A study in rats showed that an injected formulation of MK-8591 might maintain adequate drug levels for six months or more.

MK-8591 was one of several long-acting antiretrovirals that attracted attention at IAS 2017. The conference also heard about the use of injectable cabotegravir for PrEP and four-weekly or eight-weekly injections with cabotegravir and rilpivirine for treatment of HIV.

Antibody delays but does not prevent viral rebound after interruption of treatment

Trevor Crowell at IAS 2017. Photo by Liz Highleyman, hivandhepatitis.com

The first test of a broadly neutralising antibody to control HIV in people who stopped treatment showed only a modest effect, but researchers say they still hope that monoclonal antibodies, selected for their ability to neutralise many different variants of HIV, will have some role in the future treatment of HIV.

Researchers have explored a wide range of approaches for curing HIV, or more accurately, bringing about periods of long-term remission while off antiretroviral drugs. Most of these avenues have been disappointing so far, but researchers hold out some hope for broadly neutralising monoclonal antibodies, or bNAbs, that can disable multiple strains of HIV.

Trevor Crowell of the US Military HIV Research Program presented results of a small study of the antibody VRC01 in 19 people who had started HIV treatment very soon after infection. Study participants had undetectable viral load for two years before joining the study. Participants stopped treatment and received infusions of VRC01, or a placebo, every three weeks for 24 weeks.

The researchers monitored viral rebound. In the placebo arm, all but one participant had a rebound within three weeks. In the VRC01 arm, rebound was slightly delayed. In two participants rebound was delayed by 7 and 9 weeks, and in another by 42 weeks. Study investigators are now looking for factors associated with delayed rebound before developing further studies of broadly neutralising antibodies.

Stillbirth more common in women with HIV, UK and Ireland study finds

Graziella Favarato at IAS 2017. Image credit: Dr Heather Bailey (@DrHeatherBailey)

Women living with HIV are significantly more likely to experience pre-term delivery, to deliver babies with low birth weight and to have a stillborn baby. Much of the data on the risk of adverse birth outcomes come from sub-Saharan Africa and less is known about adverse birth outcomes in higher-income settings.

The stillbirth rate among women living with HIV in the UK and Ireland from 2007 to 2015 was more than twice that of the general population, Graziella Favarato, presenting on behalf of the National Study of HIV in Pregnancy and Childhood (NSHPC), told participants at the conference last week.

Adolescents with HIV do better in more prosperous African countries

Presenter Amy Slogrove with IAS President Linda-Gail Bekker at IAS 2017. Photo by Steve Forrest/Workers' Photos/IAS

While global access to antiretrovirals is expanding, the emerging population of adolescents with perinatally acquired HIV (passed on from mother to child during pregnancy, birth or breastfeeding) continues to grow. Eighty per cent of adolescents living with HIV live in sub-Saharan Africa.

Research presented at IAS 2017 showed that adolescents who acquired HIV perinatally were less likely to die, grew faster and had better immune restoration on treatment if they lived in upper-middle income countries in sub-Saharan Africa (Botswana, South Africa) when compared to the countries with the lowest income in Africa (e.g. Ethiopia, Malawi, Mozambique, Rwanda, Tanzania, Uganda, Zimbabwe).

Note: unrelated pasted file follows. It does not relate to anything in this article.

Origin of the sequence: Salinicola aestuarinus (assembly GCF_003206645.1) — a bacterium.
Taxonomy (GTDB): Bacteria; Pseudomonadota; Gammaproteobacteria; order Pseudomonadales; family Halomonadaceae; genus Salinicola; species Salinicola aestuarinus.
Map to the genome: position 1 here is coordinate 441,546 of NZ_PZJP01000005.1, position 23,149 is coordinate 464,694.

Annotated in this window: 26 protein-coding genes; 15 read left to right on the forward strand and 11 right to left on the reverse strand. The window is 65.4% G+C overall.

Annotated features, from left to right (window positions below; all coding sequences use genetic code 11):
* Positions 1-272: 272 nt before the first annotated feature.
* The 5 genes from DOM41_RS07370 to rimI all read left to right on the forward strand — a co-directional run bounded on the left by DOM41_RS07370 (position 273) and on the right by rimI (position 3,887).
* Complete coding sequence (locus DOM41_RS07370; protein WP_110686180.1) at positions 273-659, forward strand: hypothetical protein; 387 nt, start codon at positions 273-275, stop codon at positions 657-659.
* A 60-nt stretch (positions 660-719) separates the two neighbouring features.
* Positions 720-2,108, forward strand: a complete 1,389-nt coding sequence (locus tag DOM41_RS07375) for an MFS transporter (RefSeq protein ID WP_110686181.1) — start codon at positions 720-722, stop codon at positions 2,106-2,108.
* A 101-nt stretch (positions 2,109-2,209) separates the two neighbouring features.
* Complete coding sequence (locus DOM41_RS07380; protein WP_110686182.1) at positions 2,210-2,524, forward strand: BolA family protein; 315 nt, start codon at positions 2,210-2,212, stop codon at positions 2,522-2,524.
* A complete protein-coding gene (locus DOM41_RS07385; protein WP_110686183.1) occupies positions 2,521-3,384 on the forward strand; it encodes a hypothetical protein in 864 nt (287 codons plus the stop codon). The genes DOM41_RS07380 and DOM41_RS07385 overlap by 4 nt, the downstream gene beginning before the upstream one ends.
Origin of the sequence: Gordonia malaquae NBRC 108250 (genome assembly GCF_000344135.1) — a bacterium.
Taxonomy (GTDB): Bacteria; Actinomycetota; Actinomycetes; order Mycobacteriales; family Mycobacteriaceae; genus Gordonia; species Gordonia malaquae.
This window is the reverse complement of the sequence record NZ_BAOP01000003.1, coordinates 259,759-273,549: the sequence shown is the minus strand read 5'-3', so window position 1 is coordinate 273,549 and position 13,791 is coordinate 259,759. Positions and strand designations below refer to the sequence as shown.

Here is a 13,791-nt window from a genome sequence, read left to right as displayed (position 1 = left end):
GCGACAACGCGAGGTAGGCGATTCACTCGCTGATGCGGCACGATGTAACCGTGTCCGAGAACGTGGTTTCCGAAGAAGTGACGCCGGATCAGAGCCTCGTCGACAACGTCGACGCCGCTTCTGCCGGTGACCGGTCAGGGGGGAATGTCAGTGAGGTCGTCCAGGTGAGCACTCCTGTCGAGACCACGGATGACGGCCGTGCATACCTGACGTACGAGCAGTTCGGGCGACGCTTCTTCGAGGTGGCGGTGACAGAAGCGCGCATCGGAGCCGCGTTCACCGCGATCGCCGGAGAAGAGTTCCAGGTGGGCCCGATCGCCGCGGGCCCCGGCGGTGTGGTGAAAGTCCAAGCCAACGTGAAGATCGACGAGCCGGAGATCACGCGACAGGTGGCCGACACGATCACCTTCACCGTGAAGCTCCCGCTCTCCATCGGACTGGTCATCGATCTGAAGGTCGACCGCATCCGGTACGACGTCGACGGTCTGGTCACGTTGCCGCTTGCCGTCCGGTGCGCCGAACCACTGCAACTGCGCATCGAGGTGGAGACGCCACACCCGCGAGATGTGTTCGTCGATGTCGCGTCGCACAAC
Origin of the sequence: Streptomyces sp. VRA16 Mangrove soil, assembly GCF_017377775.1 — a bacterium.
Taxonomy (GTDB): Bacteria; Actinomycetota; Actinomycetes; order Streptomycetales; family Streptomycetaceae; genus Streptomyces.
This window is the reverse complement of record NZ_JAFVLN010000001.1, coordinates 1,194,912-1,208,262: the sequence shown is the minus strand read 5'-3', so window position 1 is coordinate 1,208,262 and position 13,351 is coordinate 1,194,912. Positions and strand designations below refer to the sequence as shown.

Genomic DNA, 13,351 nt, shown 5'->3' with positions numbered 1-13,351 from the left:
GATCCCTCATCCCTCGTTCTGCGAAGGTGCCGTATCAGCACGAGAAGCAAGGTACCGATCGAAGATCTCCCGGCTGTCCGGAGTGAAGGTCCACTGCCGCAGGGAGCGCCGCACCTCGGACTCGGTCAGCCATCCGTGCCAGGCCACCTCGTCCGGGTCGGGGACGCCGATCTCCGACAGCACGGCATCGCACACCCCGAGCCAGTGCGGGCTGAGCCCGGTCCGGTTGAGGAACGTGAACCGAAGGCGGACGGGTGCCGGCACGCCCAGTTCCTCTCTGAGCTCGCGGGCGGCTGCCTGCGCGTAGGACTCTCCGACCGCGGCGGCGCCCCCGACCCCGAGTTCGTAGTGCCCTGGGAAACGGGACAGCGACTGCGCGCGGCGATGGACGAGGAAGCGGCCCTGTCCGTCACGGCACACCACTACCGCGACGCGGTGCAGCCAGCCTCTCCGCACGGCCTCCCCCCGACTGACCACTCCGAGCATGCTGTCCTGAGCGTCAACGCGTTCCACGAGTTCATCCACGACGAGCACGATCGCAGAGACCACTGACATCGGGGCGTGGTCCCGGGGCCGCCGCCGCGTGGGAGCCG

The study looked at outcomes of 30,296 adolescents living with HIV in sub-Saharan Africa who entered care before the age of 10 years. In lower-income countries, 85% received antiretroviral therapy (ART) at some point, compared to 87% in lower-middle income and 95% in upper-middle income countries.

Of adolescents who had ever received ART, those in low- and lower-middle income countries had a two and a half- to three-fold greater risk of death than adolescents in upper-middle income countries.

Adolescents in upper-middle income countries also had the greatest improvement in height.

The results suggest that factors beyond the ART programme still play an important role in the health and wellbeing of adolescents with perinatally acquired HIV, said Dr Amy Slogrove, presenting on behalf of the Collaborative Initiative for Paediatric HIV Education and Research (CIPHER) Global Cohort Collaboration Adolescent Project Team.

Nutrition, quality of health care and the burden of other infectious diseases are each affected by the income level of a country and each will have an impact on the survival, growth and immune status of adolescents.

Scientific analysis from Clinical Care Options

Clinical Care Options (CCO) is the official online provider of scientific analysis for delegates and journalists.

Over the next few weeks, their coverage will include capsule summaries of important clinical data, downloadable slidesets and expert webinars.

Download our news app to keep up to date

As well as accessing news from IAS 2017 through our website, you can also download our free app for iPhone or Android.

The apps link to our daily news reports on new research presented at IAS 2017, and other news on HIV treatment and prevention. We also cover key developments in hepatitis, TB and other health conditions linked to HIV.

As well as articles by our own editors, the apps include a daily hand-picked selection of HIV-related stories from other websites around the world.

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NAM's news coverage of the International AIDS Society's Conference on HIV Science has been made possible thanks to support from Gilead Sciences Europe Ltd. and Merck & Co. NAM's wider conference news reporting services have been supported by Janssen and ViiV Healthcare.